On his bad days, he gives me an understanding, an ability not to judge others when their child is freaking out in the parking lot or talking back to them while out in public.  He gives me the ability to show other parents that they aren’t alone.  They really aren’t.  I can’t count the times I have given a reassuring smile or said, jokingly, “I’ve got duct tape in the car if you need it.”  Usually, I get a snicker, a smile, or a full-on laugh at that one.  Sometimes, that’s all we need as parents to different or difficult little humans, reassurance that we aren’t alone.  Sometimes, we simply need to be rocked out of our world of frustration with our kid by understanding in the form of a knowing, snarky comment.

My son’s brain works differently than yours or mine does.  He can code and build web pages.  I worry if I attached a picture to a text message correctly and get excited when I figure that out myself.  He can take the most phenomenal photos.  The angles, the attention to detail amazes me.  He comes up with the most amazing stories, although he has a hard time putting them on paper.  But, once he invents a printer that he can hook up to his brain, he is going to be the most famous movie writer of all time.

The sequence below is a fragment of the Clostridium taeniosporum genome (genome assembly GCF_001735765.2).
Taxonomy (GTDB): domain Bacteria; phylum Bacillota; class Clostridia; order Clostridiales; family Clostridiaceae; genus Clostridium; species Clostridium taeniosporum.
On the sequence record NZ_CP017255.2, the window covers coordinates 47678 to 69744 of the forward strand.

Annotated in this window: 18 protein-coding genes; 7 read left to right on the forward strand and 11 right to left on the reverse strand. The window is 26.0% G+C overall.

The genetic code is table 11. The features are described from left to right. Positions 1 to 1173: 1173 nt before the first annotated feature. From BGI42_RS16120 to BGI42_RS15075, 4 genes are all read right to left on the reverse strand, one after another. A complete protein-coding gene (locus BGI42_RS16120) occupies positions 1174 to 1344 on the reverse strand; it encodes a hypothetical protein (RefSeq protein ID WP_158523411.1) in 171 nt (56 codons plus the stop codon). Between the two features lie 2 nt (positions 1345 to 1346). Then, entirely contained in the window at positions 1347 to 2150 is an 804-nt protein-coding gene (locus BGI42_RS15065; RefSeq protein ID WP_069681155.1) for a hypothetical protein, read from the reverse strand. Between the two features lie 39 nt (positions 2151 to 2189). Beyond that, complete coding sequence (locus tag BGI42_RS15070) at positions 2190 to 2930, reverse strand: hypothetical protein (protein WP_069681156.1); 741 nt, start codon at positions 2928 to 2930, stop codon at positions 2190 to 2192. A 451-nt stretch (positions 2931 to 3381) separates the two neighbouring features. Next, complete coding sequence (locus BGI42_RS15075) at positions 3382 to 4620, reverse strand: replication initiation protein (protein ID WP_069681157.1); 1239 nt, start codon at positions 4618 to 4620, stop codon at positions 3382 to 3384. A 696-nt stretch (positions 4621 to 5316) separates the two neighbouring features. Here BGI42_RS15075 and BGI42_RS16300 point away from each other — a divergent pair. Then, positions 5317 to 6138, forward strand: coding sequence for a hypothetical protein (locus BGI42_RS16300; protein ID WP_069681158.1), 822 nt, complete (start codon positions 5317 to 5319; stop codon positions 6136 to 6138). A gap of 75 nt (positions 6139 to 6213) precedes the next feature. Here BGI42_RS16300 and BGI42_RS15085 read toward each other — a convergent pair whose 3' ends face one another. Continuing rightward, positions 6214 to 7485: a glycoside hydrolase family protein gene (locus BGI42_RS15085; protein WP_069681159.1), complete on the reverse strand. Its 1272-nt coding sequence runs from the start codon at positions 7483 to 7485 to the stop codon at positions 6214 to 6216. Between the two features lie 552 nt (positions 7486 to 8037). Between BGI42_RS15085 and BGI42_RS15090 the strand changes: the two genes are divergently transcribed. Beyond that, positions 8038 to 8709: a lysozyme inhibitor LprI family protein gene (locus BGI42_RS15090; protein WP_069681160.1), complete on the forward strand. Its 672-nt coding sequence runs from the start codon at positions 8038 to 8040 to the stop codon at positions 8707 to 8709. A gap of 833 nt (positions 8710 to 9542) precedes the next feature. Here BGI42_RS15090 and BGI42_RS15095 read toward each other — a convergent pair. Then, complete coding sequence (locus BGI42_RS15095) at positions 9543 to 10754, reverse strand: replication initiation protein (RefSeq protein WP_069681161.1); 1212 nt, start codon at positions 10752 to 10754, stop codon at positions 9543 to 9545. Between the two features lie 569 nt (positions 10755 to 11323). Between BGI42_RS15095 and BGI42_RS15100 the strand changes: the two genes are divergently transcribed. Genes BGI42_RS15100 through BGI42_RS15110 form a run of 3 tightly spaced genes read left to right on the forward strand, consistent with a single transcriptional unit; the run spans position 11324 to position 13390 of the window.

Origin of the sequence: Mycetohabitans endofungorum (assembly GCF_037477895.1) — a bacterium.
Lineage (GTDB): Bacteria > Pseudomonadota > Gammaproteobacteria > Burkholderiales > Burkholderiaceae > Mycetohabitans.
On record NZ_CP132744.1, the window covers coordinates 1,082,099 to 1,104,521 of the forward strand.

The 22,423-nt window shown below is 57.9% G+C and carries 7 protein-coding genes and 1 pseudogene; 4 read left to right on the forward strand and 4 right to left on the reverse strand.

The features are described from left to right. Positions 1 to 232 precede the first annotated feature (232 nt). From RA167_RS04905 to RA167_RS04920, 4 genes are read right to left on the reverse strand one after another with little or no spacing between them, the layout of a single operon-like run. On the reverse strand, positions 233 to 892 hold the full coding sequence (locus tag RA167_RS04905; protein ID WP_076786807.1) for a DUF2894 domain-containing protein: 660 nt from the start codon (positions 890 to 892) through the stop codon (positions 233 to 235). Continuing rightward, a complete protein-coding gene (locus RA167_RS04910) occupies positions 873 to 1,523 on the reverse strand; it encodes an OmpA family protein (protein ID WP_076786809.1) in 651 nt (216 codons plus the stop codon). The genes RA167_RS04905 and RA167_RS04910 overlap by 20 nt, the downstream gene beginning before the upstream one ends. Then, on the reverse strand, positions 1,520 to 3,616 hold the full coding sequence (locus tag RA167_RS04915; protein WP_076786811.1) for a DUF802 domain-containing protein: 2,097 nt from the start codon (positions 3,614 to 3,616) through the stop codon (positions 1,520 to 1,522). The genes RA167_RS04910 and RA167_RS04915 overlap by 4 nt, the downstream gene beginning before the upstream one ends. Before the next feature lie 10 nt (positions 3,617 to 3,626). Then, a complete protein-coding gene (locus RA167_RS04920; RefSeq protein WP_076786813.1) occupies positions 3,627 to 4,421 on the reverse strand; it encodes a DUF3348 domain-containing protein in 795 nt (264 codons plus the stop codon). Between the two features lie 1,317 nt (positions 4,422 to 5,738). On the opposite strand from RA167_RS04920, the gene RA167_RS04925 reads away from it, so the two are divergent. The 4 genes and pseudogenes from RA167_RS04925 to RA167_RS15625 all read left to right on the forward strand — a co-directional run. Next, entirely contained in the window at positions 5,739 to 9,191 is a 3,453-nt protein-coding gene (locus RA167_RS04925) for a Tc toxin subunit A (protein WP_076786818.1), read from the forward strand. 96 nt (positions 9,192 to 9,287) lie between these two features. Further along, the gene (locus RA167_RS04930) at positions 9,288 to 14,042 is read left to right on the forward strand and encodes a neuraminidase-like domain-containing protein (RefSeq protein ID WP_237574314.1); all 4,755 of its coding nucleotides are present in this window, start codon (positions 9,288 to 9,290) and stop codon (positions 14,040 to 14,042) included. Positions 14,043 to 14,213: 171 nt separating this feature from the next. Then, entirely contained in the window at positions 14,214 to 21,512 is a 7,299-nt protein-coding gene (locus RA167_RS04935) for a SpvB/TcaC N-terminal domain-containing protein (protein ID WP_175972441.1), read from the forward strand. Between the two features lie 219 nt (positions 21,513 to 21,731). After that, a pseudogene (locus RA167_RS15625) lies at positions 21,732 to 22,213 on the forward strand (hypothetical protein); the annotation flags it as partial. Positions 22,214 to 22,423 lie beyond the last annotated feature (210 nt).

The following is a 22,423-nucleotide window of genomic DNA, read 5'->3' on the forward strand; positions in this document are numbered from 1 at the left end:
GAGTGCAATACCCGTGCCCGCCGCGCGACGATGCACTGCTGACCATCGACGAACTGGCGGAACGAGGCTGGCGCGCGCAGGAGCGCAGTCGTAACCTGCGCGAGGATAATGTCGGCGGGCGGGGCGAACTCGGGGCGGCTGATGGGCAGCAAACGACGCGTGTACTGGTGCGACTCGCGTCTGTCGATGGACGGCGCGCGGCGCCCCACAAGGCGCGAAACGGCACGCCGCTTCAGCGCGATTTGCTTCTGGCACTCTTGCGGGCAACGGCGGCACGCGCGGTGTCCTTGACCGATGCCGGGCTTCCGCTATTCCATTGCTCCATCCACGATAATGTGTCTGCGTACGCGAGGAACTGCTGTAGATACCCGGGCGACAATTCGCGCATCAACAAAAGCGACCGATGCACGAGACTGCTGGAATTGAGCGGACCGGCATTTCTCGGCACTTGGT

He’s different, and while we try to help him understand that, although his differences can be bothersome, it’s a good idea to figure out how to live your best life with them.  There are people with no arms who paint, people with no feet who drive race cars, people who can’t hear, yet make the most beautiful music. 

The world focuses on differences as bad things.  Different may be hard, different may be tumultuous, different may be excitable, angry, quiet, or boisterous.  We don’t all fit in the same box. 

Where would we be without people like Winston Churchill, Isaac Newton, or Charles Darwin?  Some of the most amazing minds of our history, also most likely suffering from mental illness.  Mental illness is a gift, we just have to learn how to open the gift, wrapped with the 48 layers of paper, 342 ribbons, 4 rolls of tape, and 7 bottles of glue, without destroying the box.

How do you dress to go visit your middle school child in the psychiatric ward of the hospital?  I know that seems silly.  But, really.  Do I wear what makes me happy?  Tie dye, skinny jeans, and my funky apple shoes or does that show that obviously mental illness is hereditary?  Look somber, because obviously this is hard.  Look basic and generic?  I think that’s the look.  Run of the mill jeans and a cardigan.  Must remember a bra!  Don’t want to look like the mom who didn’t shower, with a messy bun and no bra on.  Even though, that’s exactly- exactly who I am. 

I admit, I’ve done it.  I’ve Googled.

I don’t know what to do.  I don’t know how to act.  I don’t know who to turn to.  Thankfully, the counselor at my son’s school has given me a treasure trove of information and resources.